In addition to the opening of SIAL China today, Shanghai is hosting the World Expo 2010 from May 1 through October 31. This Expo may be the largest World’s Fair ever, with 70 million visitors from all over the world expected to attend. With that many people anticipated in this city of 20 million over the next six months, you can only imagine how crowded the streets already are and will be. 

I had the opportunity to visit the World Expo yesterday, along with U.S. Secretary of Commerce Gary Locke, who is leading a clean energy business development and trade mission to China and Indonesia. I was truly amazed by the size and scope of this unforgettable Expo that is spread over two square miles along both sides of the Huangpu River that divides Shanghai.

In preparation for the World Expo, Shanghai has transformed itself in less than a decade from an industrial town to a cosmopolitan metropolis. Its growth is indicative of the rapid changes happening in this country of 1.3 billion people. Since China joined the World Trade Organization in December 2001, it has lowered tariffs and liberalized its economy, resulting in rapid growth in gross domestic product, direct foreign investment, imports and exports. 

This growth means Chinese consumers have more disposable income to spend on food and clothing, which creates real opportunities for U.S. exporters of food and fiber. That is why I am here at the SIAL China 2010 Trade Show to see and learn about the changes happening in this dynamic market and what it means for U.S. agricultural exporters. As I walked through the U.S. Pavilion, I saw Chinese buyers from both the retail and food service sectors looking eagerly at the vast range of U.S. food and beverage products on display. U.S. exporters are here from all over the United States from Alaska to Alabama.  Their products include everything from seafood to pork and wild blueberries to walnuts.  What an exciting array of sights, smells, and tastes!

Last year, 42 U.S. Pavilion exhibitors made $2.5 million in on-site sales with another $17 million expected over the ensuing 12 months.  With 58 U.S. exhibitors this year—the largest we have ever had at this show—sales will undoubtedly be even higher.  The growing number of U.S. exhibitors is a testament to the broader awareness in the United States of the tremendous market potential here in China.

Earlier today, I participated in a press conference with Chinese and foreign dignitaries to open the show, which runs from May 19-21. At the press conference, I emphasized how much we value our trade and economic relationship with China. Currently, China is the United States’ second largest market for U.S. agricultural exports. Last year, two-way trade in agricultural, fish, and forest products exceeded $21 billion, more than quadrupling in value since 2001. Clearly, both of our countries benefit immensely from our vibrant bilateral relationship and exchange of goods and services. And the U.S. exhibitors here at SIAL China 2010 assured me that the prospects for increased U.S. exports look even brighter!

FAS Associate Administrator Janet Nuzum speaks with U.S. exporters at the Western United States Agricultural Trade Association booth in the USA Pavilion at the SIAL China 2010 Trade Show in Shanghai, China. Photo Credit: Bill Shen, U.S. Agricultural Trade Office, Shanghai, China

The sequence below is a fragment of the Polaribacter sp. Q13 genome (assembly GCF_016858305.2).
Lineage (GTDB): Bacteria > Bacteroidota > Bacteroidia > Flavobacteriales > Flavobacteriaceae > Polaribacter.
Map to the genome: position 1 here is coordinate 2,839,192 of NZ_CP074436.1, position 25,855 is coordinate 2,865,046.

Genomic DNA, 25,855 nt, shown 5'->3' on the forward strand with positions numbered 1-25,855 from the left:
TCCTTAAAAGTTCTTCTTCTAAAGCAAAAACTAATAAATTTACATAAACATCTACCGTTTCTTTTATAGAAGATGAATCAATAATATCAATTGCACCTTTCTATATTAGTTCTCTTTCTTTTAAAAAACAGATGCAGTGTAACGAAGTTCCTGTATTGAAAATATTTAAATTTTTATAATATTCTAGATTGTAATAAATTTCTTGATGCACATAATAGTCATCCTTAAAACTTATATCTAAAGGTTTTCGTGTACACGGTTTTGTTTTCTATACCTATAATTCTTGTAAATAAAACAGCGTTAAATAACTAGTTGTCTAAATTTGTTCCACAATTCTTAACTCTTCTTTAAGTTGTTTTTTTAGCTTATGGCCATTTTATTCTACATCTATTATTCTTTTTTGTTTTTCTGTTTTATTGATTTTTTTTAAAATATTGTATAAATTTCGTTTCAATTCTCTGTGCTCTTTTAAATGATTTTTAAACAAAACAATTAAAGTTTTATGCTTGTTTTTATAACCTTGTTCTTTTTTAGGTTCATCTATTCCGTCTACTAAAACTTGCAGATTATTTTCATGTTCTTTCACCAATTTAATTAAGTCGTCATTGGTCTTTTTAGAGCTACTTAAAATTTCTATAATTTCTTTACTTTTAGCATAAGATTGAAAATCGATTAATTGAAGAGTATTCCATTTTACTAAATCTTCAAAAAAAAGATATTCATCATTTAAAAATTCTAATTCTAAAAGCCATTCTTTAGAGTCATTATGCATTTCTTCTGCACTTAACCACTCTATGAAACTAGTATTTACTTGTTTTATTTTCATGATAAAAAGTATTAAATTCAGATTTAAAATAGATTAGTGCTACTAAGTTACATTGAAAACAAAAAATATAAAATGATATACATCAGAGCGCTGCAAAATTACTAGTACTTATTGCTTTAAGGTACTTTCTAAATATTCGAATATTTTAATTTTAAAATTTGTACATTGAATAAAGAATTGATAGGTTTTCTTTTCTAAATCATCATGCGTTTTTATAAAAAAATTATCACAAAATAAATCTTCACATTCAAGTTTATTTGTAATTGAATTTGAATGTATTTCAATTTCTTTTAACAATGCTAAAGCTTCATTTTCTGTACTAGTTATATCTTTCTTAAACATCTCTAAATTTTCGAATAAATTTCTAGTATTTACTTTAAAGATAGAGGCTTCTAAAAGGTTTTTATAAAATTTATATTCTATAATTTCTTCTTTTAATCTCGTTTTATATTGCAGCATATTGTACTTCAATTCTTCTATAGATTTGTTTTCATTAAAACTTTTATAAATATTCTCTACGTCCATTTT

FAS Associate Administrator Janet Nuzum speaks with U.S. exporters at the Western United States Agricultural Trade Association booth in the USA Pavilion at the SIAL China 2010 Trade Show in Shanghai, China. Photo Credit: Bill Shen, U.S. Agricultural Trade Office, Shanghai, China 

Vilsack Addresses Food Security During Global Affairs Symposium

Today marks the release of the Feed the Future Initiative Guide during the Chicago Council of Global Affairs’ Symposium on Global Agriculture and Food Security. This guide lays out the implementation strategy for the U.S. government’s global hunger and food security initiative. USDA has been actively engaged in the development of the Feed the Future strategy from its inception and created an inter-departmental food security council that has contributed to the Feed the Future strategy and provided reviews of country investment plans.

In Washington, DC today, Secretary Vilsack gave a speech on the importance of global food security during the symposium. During the symposium, Secretary Vilsack joined leaders of various U.S. Government agencies and world development groups to discuss U.S. food security and agricultural development policy in conjunction with this initiative. Secretary Vilsack touched on how many of USDA’s strengths would contribute immensely to this initiative, specifically the Department’s capacity to conduct and promote research, as well as contribute in the area of institutional capacity building.

Vilsack emphasized that USDA’s global food security strategy focuses on a number of interventions needed to increase global food production and increase the incomes of the poor. His speech focused on two of these areas: 1) research and extension, and 2) building capacity through assistance, sound public policies and institutions. 

USDA have been working with U.S. Agency for International Development (USAID) to develop a global agricultural research agenda that addresses some of the fundamental constraints that contribute to food insecurity, such as pests, disease and weather in major food crops and livestock products. The strategy will also focus on increasing agricultural productivity and improving soil and water use efficiency.